“Intrepid astrophotographer Alan Friedman raced against time to reach exactly the right spot at the right fraction of a second to snap this stunning photo of the International Space Station, with the Space Shuttle Discovery attached, crossing the sun.
Friedman drove 1,800 miles from his home in Buffalo, New York to the annual Winter Star Party in the Florida Keys, “for the steady skies, warm temperatures and the company of good astronomy friends,” he wrote on his website. “But when I heard that the ISS would transit the sun nearby … I had to give it a try.”
The transit would be visible at 2:39 p.m. on March 1 from a location 20 miles to the north of the star-party site. The entire crossing would last just 0.2 seconds. Friedman was scheduled to give a talk about astrophotography from 12:30 to 1:30 pm. As soon as his talk was over, Friedman jumped in the car with fellow astrophotographers Brian Shelton and Mark Beale and raced after the sun.
“We got set up just in time to catch it,” Friedman wrote. “I underestimated the narrowness of this event … another 500 feet and we would have missed it entirely. Lucky day!””
“Here’s an interesting eco-friendly gadget – the world’s first water-pressured radio.
Designed for use in the shower, the H2O Shower Powered Radio is powered solely through water, without the need for disposable batteries.
The FM radio is powered solely through the motion of water flowing through a small H2O™ micro turbine; driving a generator that creates energy to power the radio. An integral battery recharges as the shower runs.
The radio is both economically and environmentally friendly, harvesting energy that would otherwise, literally, go straight down the drain.
It simply connects to the shower hose and is compatible with 99 per cent of all showers. H20 claims that water pressure isn’t affected but we should be getting a test sample very soon to try for ourselves.”
“It’s hard to understand the thinking behind building a bike to show people how aircraft of the future might be made, especially when the bike ends up looking almost retro in a 1970s this-is-what-the-future-will-look-like sort of way.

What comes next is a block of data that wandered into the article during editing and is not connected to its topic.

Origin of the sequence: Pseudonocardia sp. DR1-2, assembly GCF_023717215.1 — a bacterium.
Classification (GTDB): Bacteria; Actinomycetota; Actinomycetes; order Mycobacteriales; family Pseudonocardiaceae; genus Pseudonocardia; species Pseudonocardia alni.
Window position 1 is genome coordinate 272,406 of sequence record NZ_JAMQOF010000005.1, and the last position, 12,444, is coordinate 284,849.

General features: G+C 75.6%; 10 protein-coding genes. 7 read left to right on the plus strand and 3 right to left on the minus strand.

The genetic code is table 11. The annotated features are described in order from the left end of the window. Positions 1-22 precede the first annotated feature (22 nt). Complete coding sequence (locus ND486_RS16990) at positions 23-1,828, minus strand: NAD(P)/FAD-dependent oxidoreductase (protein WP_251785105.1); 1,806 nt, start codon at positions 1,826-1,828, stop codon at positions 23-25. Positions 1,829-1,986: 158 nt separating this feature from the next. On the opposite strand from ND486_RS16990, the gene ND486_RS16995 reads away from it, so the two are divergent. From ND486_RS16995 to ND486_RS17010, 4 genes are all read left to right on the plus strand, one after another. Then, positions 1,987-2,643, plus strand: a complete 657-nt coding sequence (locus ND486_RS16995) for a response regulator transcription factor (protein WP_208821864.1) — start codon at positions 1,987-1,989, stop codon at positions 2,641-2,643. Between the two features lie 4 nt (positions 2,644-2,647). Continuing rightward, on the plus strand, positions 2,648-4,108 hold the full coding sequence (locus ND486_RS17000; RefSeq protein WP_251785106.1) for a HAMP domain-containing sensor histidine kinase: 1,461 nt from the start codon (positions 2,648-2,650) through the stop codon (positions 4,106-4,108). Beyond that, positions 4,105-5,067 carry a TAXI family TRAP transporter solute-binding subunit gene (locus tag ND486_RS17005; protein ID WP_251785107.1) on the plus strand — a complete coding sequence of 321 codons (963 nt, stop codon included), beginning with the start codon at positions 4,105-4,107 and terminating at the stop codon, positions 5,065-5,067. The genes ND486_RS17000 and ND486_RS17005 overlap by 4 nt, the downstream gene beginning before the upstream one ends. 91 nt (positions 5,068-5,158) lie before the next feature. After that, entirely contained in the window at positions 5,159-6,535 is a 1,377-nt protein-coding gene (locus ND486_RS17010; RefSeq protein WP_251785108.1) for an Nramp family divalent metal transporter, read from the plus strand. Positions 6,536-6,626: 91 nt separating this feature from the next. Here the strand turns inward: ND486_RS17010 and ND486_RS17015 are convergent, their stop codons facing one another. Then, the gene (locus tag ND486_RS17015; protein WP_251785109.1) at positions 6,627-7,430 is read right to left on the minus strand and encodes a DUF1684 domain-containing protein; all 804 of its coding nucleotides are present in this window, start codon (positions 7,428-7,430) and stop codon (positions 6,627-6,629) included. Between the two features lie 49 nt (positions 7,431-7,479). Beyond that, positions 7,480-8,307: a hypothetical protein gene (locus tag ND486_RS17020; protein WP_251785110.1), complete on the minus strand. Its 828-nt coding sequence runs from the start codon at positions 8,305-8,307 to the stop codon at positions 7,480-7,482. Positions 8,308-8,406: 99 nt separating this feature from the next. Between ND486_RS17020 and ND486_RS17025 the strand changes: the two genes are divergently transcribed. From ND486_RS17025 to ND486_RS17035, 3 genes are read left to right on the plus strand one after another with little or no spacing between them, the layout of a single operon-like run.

But regardless of its appearance, the Airbike is an impressive accomplishment, not least because it was “grown” fully assembled. Well, almost. By “grown” its creators at European Aerospace and Defence Group (EADS) in Bristol, UK, really mean printed.
Using a type of 3D printing technique called additive layer manufacturing (ALM), a high power laser is fired from above to melt a powdered material in a container. As the laser marks out a pre-programmed shape in the powder, the melted nylon solidifies making the first layer of the object that is to be printed.”
“Last month, heading back to South America, I tested out a high-end bike case from SCI’CON, an Italian manufacturer that touts its AeroTech Evolution as “simply the best bike hard case on the market.” At about $1,400, the AeroTech is likely the priciest, too.
The made-in-Italy case is imported to the United States through, a company that has a niche of selling Italian cycling products. Several pro-level cycling teams use the AeroTech case, according to the company. For average riders serious about protecting their bikes, the AeroTech might be worth the investment.
Its thermoplastic ABS walls are tough and protective. The case’s unique design fits most road bikes easily inside once the wheels, seat and one pedal are removed. (My mountain bike, with a size large frame, also required removal of the fork and handlebars to fit — a slight pain.)
There are combination locks on the case to prevent pilfering. It has built-in handles and four wheels to let you roll the case stealthily with one hand through an airport concourse.
The case measures about 45 × 35 × 11 inches.”
For those web developers who are still interested to know more about the details of HTML5 forms, Peter Wayner has come up with a five-part series for them in InforWorld. An excerpt:
“The changes and enhancements to the form tags are some of the most extensive amendments to the HTML5 standard, offering a wide variety of options that once required add-on libraries and a fair amount of tweaking. All of the hard work that went into building self-checking widgets and the libraries that ensure the data is of the correct format is now being poured into the browser itself. The libraries won’t be necessary — in theory — because the work will be done seamlessly by all browsers that follow the standard. In practice, we’ll probably continue to use small libraries that smooth over slight inconsistencies.
The new HTML specifications include input types that offer a number of new options for requesting just the right amount of data — say, a form element that requests the time in different levels of granularity, such as month, week, or minute. Other new input types insist that the user type in only valid URLs or email addresses. All of these input fields will be tested to ensure that the text in them is valid and that the user’s progress toward satisfying the data integrity police will be tracked by a series of events. There are even hooks for a value sanitization algorithm that checks the information and perhaps cleans it up with some AJAX.”